From modest farms to millions: Peshawar's neglected honey industry

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PESHAWAR: “Saudi sheikhs are dying for bair honey,” Maaz Khan says, smiling as he pours the treasured nectar into a plate for me to taste.

Maaz sells honey at Peshawar’s Tarnab Market, a building crammed with 700 corridor-thin shops, each claiming to sell the freshest produce of honey. Plastic and glass containers of all sizes feature different types of honey, including jujube (bair), acacia modesta (palusa), acacia nilotika (kikar), oregano (sperkai), peach blossom (shaftalo), orange blossom and sun-flower.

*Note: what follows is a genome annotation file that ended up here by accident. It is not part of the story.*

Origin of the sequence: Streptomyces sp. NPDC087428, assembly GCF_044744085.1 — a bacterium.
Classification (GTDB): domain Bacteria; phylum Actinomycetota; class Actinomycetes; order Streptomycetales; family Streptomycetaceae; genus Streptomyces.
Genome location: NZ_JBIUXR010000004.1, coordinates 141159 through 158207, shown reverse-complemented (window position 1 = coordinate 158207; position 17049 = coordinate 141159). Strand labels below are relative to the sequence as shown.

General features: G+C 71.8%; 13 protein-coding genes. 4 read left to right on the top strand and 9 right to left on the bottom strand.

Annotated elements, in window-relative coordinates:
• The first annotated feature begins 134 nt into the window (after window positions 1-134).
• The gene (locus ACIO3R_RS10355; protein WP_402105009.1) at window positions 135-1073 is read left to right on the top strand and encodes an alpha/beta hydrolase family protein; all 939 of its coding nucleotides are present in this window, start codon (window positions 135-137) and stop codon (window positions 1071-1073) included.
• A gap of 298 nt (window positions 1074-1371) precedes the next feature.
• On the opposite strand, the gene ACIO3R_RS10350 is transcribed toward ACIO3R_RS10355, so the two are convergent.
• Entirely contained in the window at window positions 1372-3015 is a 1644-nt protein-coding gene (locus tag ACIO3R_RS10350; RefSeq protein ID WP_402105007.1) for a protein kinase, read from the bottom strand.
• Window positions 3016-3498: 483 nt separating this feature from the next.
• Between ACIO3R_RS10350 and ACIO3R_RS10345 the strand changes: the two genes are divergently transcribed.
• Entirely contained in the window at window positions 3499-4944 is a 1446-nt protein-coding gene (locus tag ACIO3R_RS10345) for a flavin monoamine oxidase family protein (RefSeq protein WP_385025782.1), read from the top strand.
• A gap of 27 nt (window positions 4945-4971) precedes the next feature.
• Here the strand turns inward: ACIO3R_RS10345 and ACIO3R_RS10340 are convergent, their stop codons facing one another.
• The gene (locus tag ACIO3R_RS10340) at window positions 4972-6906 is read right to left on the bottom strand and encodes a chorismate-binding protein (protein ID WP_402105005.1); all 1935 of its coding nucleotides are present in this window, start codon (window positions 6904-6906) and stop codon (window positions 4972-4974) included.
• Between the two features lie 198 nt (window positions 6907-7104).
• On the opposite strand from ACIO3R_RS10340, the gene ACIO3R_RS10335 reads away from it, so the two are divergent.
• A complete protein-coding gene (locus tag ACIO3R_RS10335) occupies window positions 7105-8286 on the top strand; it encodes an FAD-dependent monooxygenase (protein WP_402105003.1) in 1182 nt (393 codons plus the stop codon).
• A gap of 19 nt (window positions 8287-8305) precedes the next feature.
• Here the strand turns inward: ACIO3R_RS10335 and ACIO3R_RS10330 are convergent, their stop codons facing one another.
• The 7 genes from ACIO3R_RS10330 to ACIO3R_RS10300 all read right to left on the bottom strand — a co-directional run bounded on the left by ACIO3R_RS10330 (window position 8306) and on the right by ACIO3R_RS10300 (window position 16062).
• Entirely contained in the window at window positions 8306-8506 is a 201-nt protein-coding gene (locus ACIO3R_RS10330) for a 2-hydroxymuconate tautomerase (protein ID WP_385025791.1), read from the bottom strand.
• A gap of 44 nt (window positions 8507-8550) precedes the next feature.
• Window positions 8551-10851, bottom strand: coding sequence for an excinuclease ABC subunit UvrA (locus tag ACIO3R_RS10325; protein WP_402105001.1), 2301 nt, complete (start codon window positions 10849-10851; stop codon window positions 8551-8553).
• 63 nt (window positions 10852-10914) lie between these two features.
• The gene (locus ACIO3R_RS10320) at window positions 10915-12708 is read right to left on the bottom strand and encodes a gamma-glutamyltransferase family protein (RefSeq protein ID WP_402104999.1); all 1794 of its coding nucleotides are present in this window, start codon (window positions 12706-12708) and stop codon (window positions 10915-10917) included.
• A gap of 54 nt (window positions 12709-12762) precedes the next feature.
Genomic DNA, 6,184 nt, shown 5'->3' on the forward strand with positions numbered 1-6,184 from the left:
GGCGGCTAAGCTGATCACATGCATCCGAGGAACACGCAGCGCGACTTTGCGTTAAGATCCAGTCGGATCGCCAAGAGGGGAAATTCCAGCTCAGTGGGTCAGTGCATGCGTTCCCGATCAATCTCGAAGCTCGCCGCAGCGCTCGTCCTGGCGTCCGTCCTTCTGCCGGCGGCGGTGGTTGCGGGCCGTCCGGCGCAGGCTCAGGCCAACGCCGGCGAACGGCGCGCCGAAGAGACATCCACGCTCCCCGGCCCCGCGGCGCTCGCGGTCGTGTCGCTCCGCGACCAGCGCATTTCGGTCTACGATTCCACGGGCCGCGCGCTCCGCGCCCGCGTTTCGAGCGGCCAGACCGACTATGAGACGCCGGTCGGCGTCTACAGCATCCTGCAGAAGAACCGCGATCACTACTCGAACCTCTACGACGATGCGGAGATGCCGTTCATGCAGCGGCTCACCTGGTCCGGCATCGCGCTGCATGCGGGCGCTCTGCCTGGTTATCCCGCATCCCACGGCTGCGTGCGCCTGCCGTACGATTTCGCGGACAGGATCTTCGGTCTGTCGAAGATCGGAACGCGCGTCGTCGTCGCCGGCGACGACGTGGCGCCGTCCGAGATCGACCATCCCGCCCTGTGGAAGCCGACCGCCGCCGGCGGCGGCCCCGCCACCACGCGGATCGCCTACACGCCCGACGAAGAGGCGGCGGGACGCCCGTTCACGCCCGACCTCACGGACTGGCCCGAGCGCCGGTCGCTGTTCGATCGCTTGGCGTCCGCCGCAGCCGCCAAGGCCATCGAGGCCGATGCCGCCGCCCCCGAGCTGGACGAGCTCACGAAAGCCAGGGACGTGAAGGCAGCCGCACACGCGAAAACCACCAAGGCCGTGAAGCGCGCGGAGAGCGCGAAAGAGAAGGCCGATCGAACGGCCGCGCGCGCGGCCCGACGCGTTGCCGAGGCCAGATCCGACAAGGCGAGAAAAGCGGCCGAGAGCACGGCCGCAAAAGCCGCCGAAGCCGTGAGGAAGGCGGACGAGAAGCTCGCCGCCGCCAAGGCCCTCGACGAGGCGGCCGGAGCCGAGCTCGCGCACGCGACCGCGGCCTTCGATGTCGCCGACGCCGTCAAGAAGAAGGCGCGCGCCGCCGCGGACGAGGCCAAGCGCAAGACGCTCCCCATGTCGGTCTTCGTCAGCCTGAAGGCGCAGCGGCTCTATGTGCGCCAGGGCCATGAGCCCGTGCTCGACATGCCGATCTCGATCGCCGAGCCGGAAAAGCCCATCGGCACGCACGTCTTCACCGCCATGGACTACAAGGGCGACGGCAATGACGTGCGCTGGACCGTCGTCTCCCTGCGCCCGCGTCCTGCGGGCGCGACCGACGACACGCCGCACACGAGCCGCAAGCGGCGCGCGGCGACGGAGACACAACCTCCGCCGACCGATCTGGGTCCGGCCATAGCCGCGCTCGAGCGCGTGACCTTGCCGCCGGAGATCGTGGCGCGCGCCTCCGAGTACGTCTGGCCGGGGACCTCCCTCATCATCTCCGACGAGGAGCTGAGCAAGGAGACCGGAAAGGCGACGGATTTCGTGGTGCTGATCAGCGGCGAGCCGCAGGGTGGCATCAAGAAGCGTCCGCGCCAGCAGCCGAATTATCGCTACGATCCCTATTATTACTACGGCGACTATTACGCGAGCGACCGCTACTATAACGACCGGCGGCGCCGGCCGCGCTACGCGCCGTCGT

A honeybee collects nectar from a flower through its tongue that was later on used for honey production in the hive.

 

Average life span of a normal bee is 35-40 days while the queen bee lives up to a year.

 

During the months of June and July, the bees are off-season and require 150 to 200 bags of sugar for food.

 

Maaz sells honey at Peshawar’s Tarnab Market, a building crammed with 700 corridor-thin shops, each claiming to sell the freshest produce of honey.

 

Today, over 75 per cent of the traders in the honey business are Afghan nationals residing in Peshawar.



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